Experimental blood substitutes raised the risk of heart attack and death in people who were given them - but U.S. regulators allowed human testing to continue, says a scathing new report.
The U.S. Food and Drug Administration fell short, the report contends, even as red flags popped up during studies by five biotech companies. Rules barred the agency from releasing company trade secrets, and that kept some information hidden and may have led to unnecessary heart attacks and deaths, wrote the authors.
One of the studies reviewed in the report, using the blood substitute PolyHeme, was conducted at sites including Kansas University Hospital and included patients in Douglas and Leavenworth counties. Dr. Michael Moncure, the lead researcher for the project at KU Hospital, said that in the trauma study, which was conducted at several other sites as well, 11 of 350 patients who received PolyHeme had heart attacks. None of the patients in the control group had heart attacks.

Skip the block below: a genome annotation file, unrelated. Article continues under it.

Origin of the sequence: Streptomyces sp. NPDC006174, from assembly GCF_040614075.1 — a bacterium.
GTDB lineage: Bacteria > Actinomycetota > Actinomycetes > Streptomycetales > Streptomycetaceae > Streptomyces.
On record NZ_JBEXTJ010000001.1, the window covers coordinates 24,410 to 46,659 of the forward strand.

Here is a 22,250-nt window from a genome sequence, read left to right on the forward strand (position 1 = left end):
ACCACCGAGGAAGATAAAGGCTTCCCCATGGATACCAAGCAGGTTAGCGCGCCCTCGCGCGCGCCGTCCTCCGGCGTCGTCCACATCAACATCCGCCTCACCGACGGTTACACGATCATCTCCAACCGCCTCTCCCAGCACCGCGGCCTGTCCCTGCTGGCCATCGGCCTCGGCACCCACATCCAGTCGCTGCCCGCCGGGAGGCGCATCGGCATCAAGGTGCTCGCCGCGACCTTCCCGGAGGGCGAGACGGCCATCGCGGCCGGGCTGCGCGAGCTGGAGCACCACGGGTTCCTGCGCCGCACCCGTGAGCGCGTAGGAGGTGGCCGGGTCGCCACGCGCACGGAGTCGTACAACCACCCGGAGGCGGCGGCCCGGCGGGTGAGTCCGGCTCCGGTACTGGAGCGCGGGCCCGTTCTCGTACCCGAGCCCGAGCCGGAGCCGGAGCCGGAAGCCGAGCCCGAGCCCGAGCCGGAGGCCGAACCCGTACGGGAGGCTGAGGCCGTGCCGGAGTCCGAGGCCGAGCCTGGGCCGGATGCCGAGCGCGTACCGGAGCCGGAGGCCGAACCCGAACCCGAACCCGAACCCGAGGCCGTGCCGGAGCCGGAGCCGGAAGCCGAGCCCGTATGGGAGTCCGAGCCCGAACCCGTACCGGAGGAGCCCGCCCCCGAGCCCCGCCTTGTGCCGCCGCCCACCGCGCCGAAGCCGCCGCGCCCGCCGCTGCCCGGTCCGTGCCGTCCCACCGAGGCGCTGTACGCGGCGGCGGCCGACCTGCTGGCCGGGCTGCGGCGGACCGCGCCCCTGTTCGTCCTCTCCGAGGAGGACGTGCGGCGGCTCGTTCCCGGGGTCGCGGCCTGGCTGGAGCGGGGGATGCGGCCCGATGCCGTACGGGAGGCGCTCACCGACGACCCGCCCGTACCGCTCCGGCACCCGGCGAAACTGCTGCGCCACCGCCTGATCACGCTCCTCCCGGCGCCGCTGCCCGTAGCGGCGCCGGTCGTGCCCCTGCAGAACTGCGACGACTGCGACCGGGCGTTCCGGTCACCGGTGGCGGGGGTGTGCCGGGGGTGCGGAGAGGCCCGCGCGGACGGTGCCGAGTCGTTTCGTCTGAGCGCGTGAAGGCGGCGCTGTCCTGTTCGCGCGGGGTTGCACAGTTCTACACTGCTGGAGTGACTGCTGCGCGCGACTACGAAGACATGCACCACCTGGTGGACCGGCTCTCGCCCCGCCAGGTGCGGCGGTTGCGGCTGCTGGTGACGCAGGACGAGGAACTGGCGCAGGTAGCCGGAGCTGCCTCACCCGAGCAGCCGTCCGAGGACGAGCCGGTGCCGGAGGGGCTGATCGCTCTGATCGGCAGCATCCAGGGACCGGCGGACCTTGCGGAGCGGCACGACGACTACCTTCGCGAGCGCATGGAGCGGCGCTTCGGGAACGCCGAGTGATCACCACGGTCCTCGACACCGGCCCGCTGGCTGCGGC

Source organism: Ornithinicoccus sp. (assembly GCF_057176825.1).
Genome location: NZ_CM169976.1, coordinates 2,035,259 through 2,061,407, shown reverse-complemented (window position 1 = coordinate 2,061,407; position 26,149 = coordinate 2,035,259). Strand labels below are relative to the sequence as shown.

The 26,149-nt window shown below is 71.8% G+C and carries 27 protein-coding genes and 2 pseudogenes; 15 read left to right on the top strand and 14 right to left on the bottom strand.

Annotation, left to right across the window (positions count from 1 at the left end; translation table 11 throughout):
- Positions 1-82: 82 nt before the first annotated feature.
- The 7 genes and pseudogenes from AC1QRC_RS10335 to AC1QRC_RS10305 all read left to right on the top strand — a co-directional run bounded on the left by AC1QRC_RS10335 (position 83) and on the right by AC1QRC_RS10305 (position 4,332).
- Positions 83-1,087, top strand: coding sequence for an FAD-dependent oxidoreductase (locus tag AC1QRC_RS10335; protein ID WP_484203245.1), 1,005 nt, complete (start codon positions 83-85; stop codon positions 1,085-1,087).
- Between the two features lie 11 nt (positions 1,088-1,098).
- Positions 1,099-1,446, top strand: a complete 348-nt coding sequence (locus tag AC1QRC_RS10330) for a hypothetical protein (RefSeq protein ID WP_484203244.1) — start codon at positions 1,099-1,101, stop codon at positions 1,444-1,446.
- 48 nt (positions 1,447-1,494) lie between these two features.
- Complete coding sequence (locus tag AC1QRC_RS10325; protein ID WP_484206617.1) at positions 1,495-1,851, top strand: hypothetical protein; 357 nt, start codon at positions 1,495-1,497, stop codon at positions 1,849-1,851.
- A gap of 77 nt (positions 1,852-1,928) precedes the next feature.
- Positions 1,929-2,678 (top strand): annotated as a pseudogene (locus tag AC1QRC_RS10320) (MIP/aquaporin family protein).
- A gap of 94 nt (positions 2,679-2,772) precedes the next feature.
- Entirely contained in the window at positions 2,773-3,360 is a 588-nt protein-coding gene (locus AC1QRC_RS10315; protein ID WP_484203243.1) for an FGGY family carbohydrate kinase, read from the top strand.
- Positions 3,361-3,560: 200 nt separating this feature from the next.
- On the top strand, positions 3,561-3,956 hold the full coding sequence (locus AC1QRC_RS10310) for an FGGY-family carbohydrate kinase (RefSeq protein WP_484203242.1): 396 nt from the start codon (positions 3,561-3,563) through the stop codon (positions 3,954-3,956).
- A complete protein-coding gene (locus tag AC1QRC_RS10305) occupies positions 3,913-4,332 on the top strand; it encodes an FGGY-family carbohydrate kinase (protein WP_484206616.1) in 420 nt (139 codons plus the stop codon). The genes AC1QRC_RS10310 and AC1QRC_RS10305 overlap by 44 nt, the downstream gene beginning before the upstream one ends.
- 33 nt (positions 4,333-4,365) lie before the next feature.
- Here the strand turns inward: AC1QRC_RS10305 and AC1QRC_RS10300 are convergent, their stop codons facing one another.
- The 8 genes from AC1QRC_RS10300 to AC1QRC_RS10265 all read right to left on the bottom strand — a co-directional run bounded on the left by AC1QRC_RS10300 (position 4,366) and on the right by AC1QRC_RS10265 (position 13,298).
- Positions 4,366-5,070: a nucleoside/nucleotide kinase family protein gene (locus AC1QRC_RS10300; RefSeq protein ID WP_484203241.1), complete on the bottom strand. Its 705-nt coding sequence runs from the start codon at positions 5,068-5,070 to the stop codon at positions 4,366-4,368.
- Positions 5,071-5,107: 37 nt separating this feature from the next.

"If we knew then what we know now, we would obviously be a lot more cautious," Moncure said. "Up to then, there were not studies that showed any propensity toward death or heart attack."
Moncure added that while there were more heart attacks it wasn't enough to be statistically significant. He added that patients who received PolyHeme had no better clinical response than those who received traditional treatment with saline and normal blood.
The trials were controversial at the time because they involved treating patients experimentally even though they usually were unconscious at the time.